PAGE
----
One bright spot for the firm was strong performance by funds in its GLG ­Partners hedge fund unit, particularly among long-short equity funds. Its ­European equity fund, run by GLG co-founder Pierre ­Lagrange, was up 8 percent this year through March. (Man acquired GLG in 2010, instantly making it the largest hedge fund manager in ­Europe by some distance.) Although Man was the largest European hedge fund firm as of the beginning of the year, market volatility and poor performance had taken a toll on the firm over the 12 months through March, driving its total assets down 14.6 percent, from $69.1 billion, including a $3.2 billion drop in its own AHL hedge funds and a $1.9 billion decrease for GLG.

Global macro manager Brevan ­Howard Asset Management and managed-­futures firm Winton Capital ­Management hold the second and third spots in this year’s ranking, respectively, while systematic trading manager BlueCrest Capital ­Management lands at No. 4. All three London-­based firms delivered solid returns in 2011, besting their peers in their respective ­strategies.

Brevan Howard, which grew its assets to $34.2 billion from $32 billion last year, and BlueCrest, which raised its assets under management to $28.6 billion from $24.5 ­billion, have both invested significant ­resources in building out their U.S. presence and marketing staffs in recent years. The effort seems to have paid off, as both these firms have been scoring considerable mandate wins on the western side of the Atlantic.

Brevan Howard, founded by former Credit Suisse proprietary trading chief Alan Howard ten years ago, posted an impressive 12.04 percent gain in its flagship Master Fund in 2011, a year when the average hedge fund fell by 2 percent, according to ­HedgeFund Intelligence. As a result, the firm has recently won several pension clients, including the ­Pennsylvania Public School Employees’ Retirement System and the New York City ­Retirement ­Systems. Meanwhile, BlueCrest has attracted investments from the ­Wisconsin State Investment Board and the New Jersey ­Division of Investment, among others. Its BlueCrest Capital International fund gained 6.13 percent last year.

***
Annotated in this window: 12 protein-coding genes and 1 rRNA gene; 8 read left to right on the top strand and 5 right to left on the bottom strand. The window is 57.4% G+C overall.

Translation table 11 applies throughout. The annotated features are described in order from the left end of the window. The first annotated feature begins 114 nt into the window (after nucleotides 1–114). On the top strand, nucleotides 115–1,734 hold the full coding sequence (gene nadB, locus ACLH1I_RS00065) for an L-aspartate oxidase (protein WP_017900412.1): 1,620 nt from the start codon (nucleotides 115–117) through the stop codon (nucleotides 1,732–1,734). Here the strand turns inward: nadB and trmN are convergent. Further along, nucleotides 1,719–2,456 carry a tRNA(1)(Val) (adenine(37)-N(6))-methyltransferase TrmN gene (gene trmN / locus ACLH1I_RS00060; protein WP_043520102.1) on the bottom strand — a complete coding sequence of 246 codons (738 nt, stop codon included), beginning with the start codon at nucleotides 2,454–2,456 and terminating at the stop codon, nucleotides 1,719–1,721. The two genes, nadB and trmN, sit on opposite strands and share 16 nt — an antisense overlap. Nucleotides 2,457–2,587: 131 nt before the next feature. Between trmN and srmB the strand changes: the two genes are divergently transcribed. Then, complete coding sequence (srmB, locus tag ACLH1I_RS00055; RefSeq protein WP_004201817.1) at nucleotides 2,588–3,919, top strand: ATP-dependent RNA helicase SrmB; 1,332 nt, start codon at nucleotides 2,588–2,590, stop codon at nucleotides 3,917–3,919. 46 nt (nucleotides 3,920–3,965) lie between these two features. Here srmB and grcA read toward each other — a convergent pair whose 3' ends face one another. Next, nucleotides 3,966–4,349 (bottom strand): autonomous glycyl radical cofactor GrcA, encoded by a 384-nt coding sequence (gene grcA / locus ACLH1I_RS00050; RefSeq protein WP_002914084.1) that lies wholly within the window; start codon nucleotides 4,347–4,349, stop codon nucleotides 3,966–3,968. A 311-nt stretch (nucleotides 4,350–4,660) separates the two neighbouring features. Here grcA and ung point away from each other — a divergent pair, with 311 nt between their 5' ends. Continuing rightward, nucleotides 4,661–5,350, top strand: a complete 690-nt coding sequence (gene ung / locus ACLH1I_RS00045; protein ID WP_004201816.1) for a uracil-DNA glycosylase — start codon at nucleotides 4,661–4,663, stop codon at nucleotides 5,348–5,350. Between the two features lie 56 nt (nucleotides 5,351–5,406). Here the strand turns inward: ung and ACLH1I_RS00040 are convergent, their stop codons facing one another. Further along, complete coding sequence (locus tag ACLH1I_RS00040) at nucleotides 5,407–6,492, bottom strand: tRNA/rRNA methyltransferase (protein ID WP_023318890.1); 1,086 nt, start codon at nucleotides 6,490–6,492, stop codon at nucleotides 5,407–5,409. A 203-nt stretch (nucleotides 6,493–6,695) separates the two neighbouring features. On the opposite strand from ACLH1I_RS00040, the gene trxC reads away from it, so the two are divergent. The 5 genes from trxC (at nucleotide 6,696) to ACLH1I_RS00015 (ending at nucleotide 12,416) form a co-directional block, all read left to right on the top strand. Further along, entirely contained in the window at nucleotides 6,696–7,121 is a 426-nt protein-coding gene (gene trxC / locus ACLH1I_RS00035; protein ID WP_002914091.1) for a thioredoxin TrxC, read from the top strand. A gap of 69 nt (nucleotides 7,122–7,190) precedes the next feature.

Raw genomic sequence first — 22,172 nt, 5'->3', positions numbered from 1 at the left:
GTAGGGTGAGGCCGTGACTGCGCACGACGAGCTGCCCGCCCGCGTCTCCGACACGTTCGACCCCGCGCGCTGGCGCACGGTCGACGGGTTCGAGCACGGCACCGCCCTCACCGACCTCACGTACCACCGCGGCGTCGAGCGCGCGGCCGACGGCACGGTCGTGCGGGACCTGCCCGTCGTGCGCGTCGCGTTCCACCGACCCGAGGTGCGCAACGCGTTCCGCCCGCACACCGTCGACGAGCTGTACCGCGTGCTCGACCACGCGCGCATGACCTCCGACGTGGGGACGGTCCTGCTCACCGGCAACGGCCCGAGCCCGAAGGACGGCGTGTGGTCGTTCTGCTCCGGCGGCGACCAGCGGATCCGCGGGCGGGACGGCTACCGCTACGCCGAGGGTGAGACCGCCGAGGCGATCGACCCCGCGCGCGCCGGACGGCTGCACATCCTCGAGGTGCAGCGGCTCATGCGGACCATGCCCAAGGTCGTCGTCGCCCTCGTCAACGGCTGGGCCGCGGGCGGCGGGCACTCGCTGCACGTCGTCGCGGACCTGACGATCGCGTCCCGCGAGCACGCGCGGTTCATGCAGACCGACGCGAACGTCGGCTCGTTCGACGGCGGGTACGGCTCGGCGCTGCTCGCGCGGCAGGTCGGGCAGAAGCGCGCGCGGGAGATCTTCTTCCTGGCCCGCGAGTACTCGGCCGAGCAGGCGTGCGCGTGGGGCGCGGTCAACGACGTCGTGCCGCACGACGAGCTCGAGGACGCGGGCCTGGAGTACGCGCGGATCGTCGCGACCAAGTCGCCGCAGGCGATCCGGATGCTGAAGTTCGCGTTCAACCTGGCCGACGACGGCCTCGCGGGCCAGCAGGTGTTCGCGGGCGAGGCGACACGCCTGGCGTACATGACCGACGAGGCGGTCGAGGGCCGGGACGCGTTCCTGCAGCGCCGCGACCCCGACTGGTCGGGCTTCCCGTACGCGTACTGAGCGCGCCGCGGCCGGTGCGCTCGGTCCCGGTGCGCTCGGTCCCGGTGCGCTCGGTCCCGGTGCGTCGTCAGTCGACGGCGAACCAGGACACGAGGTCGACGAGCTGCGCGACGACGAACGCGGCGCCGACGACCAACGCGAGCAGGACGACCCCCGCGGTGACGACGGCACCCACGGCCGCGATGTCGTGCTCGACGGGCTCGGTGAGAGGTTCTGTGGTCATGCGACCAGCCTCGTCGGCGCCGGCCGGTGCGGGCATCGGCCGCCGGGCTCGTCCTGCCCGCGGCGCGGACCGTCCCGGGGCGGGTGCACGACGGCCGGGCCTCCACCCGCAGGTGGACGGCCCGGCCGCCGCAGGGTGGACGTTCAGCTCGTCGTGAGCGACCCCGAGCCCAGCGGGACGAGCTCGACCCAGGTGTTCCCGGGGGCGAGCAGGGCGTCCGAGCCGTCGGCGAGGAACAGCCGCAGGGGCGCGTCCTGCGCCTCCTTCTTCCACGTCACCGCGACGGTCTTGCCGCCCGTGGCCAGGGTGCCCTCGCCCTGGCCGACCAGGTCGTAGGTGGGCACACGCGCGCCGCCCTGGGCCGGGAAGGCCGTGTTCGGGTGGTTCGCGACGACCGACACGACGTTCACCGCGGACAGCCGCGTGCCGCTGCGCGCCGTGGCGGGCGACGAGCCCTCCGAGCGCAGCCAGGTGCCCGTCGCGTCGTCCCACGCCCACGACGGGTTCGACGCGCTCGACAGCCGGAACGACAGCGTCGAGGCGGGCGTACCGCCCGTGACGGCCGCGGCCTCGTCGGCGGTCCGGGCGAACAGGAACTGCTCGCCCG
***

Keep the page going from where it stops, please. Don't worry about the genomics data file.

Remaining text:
Former JPMorgan Chase & Co. proprietary traders Michael Platt and ­William Reeves founded BlueCrest in 2000. The firm’s systematic BlueTrend fund, which is managed by Leda Braga, has been particularly popular with investors. It has produced annualized gains of 15 percent since its launch in April 2004.

Winton Capital Management experienced the biggest jump in assets among the top 50, rising nearly 69 percent. The firm grew from $17.8 billion last year to $30 billion as of January 3. Like many highly liquid fund managers, Winton served as a virtual cash machine in 2008 as investors pulled funds from managers that could grant them liquidity, regardless of how well they performed. But thanks to strong performance, Winton has bounced back.

The same can’t be said for all ­European macro and managed-­futures managers, which have underperformed other strategies, such as credit. “In the long run the macro industry has not made much money, and I think investors will be disappointed if that continues to happen,” warns Rob Kaplan, CIO at the New York–based fund of funds ­Permal ­Group.

Deepak Gurnani, New York–based head of hedge funds for alternative investment firm Investcorp, has been investing in European managers since 1996 and has up to one third of his port­folio’s assets in European firms. Although he holds managers in Europe in high regard — “there are more inefficiencies to exploit there,” he says — he is avoiding long-short equity strategies. “I do find that equity managers in Europe tend to have a lot of market beta in their portfolios,” he says.